Land Expropriation, Inc
ANC President Ramaphosa announces move to amend SA Constitution
President Cyril Ramaphosa delivered a six-minute address to the nation as ANC president late on Tuesday where he announced that the ruling party will move to amend the Constitution to allow for expropriation of land without compensation. He also announced that the ANC has called on government to develop and implement a stimulus package to ignite growth in the economy – on the same day Statistics SA announced a growth in unemployment figures.
During its two-day ANC lekgotla, the ANC realised it had to do something urgently to tackle the dismal state of the economy – or at the very least be seen to be doing something. It decided that it cannot be on the wrong side of history and cannot allow its political opponents to lead the popular cause for expropriation of land without compensation.
In a move that made little PR sense, Ramaphosa “addressed the nation” through a recorded message – well after 22:00 on Tuesday – as ANC president, announcing that the party will move to amend section 25 of the Constitution to explicitly allow for expropriation of land without compensation.
“…the ANC will, through the parliamentary process, finalise a proposed amendment to the Constitution that outlines more clearly the conditions under which expropriation of land without compensation can be effected,” Ramaphosa announced.
He said the intention of this proposed amendment is to promote redress, advance economic development, increase agricultural production and food security. At the same time it is aimed at transforming the unjust spatial realities in urban areas.
“The lekgotla reaffirmed its position that a comprehensive land reform programme that enables equitable access to land will unlock economic growth, by bringing more land in South Africa to full use, and enable the productive participation of millions more South Africans in the economy,” he said.
Ramaphosa’s announcement comes less then three months after the ANC’s land summit decided there was no need to amend the Constitution and that it does not impede expropriation of land without compensating in its current form. The ANC resolved at its December conference to expropriate land without compensation but could not find consensus on whether the Constitution needed to be changed to support this. The party’s about-turn from its its land summit is an indication of the public pressure.
It is unclear what impact the ANC’s decision will have on Parliament’s Joint Constitutional Review Committee’s public hearings on the need to amend Section 25 on the constitution. Those hearings are at the tail end and it seemed the overwhelming view across the country was in favour of changing the Constitution.
Ramaphosa acknowledged this, saying:
“It has become patently clear that our people want the Constitution to be more explicit about expropriation of land without compensation, as demonstrated in the public hearings.”
The decision to change the Constitution will not come without a pushback from the markets. The land issue has become a point of concern for the President’s own economic envoys who have been trying to secure investment in South Africa. The consequences of the decision would be far-reaching for the country’s already strained economy.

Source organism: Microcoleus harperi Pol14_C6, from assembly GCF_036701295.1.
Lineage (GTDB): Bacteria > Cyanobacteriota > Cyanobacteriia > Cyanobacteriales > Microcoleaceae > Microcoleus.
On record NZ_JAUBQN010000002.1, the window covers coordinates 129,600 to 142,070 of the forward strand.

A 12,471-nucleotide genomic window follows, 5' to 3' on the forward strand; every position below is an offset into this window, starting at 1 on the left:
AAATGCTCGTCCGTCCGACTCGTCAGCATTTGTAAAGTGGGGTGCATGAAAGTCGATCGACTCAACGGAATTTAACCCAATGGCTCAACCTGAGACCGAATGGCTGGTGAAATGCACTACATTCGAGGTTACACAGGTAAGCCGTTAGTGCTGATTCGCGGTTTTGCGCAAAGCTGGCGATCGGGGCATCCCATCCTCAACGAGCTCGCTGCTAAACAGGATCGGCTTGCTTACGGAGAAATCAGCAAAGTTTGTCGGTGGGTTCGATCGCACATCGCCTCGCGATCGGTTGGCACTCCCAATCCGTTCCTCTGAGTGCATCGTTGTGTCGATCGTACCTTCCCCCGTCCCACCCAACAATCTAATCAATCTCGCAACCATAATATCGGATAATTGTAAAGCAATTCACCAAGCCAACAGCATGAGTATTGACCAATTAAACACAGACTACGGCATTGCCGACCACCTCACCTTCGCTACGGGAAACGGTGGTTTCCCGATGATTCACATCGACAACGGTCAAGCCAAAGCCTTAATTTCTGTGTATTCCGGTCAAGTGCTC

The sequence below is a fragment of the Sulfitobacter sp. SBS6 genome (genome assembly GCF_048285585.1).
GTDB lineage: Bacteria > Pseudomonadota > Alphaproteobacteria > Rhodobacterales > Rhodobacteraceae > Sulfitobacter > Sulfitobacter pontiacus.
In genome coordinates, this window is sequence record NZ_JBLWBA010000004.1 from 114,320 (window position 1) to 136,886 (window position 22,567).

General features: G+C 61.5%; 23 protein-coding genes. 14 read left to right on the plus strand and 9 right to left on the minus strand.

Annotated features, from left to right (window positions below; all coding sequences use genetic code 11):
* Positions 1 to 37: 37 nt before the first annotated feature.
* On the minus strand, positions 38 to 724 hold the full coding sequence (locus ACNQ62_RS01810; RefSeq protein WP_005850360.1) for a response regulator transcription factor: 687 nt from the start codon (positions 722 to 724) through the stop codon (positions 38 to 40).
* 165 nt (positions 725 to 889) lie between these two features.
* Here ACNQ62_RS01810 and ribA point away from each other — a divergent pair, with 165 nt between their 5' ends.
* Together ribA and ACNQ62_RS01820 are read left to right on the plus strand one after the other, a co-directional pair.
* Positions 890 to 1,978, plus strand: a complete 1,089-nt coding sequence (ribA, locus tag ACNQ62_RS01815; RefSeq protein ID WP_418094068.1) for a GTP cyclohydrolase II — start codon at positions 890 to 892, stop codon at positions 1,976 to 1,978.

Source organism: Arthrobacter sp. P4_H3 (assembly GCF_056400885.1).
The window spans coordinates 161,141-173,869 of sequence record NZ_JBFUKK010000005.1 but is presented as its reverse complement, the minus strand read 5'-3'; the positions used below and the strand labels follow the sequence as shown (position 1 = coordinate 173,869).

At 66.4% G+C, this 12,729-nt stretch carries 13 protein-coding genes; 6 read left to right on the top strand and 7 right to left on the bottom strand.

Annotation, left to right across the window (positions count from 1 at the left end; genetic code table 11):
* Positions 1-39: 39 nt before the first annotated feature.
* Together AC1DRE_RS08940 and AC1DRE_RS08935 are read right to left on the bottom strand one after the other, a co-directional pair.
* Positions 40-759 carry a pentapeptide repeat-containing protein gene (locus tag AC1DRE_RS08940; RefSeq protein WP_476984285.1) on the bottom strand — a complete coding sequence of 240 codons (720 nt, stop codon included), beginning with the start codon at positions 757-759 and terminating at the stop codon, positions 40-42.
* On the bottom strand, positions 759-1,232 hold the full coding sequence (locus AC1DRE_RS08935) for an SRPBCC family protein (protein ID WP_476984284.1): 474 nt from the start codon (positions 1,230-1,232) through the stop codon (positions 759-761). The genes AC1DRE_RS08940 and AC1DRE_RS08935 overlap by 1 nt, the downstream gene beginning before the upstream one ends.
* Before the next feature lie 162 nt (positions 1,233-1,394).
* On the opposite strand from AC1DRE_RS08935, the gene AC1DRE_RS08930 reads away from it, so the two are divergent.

In addition to the announcement on land, Ramaphosa noted that the ANC was worried about the current state of the economy and, as a result, instructed government to develop and implement a stimulus package aimed at igniting growth and job creation.
“This stimulus package will be based on existing budgetary resources and the pursuit of new investments while remaining committed to fiscal prudence,” Ramaphosa said.
This seems to be the President’s promise to the markets – that the stimulus package will not be a bunch of promises South Africa cannot afford.
The promised measures to help reboot the economy include increased investment in public infrastructure, entrepreneurship support and trade support measures for sectors that are negatively affected by imports.
Ramaphosa said the stimulus package will also ensure that procurement focuses on localisation and that there should be training for unemployed young South Africans to compete in a rapidly changing economy.
“As deployees of the ANC in government, we have committed that the work to develop this stimulus should start now to ignite growth, tackle unemployment and mitigate the effects of the rising cost of living,” he said.
It is an interesting question as to why Ramaphosa announced the stimulus package before Cabinet took time to consider it. While the ANC lekgotla sets the tone of the Cabinet lekgotla – which is due to begin on Wednesday – it is unclear why the ANC thought it was prudent to put the cart before the horse.
These decisions by the ANC will have as far-reaching political consequences as they will have economic ones. It seemed the party hoped that Ramaphosa’s tone would calm anxiety from business while quelling perceptions that his administration was sitting idly while the economy deteriorates.
Democratic Alliance leader Mmusi Maimane dubbed Ramaphosa’s announcement as “reckless and irresponsible”, saying it will fuel the jobs crises in the country.
“It is quite remarkable that on a day that has seen unemployment rise again to levels of a humanitarian crisis – the highest in 15 years – the ANC has decided to ramp up its efforts to undermine economic growth and job creation and play Russian Roulette with the economic future of SA,” Maimane said in a statement.
He further said a true stimulus package “ought to include actual reform that sees cuts to the bloated Cabinet, and governance and structure reforms to State-owned Entities”.
The EFF’s Floyd Shivambu tweeted that Ramaphosa’s announcement “represents capitulation and surrendering to the demands of the people”.
He added: “The people under the leadership of the EFF have spoken”. DM
Qaanitah Hunter is an EWN reporter.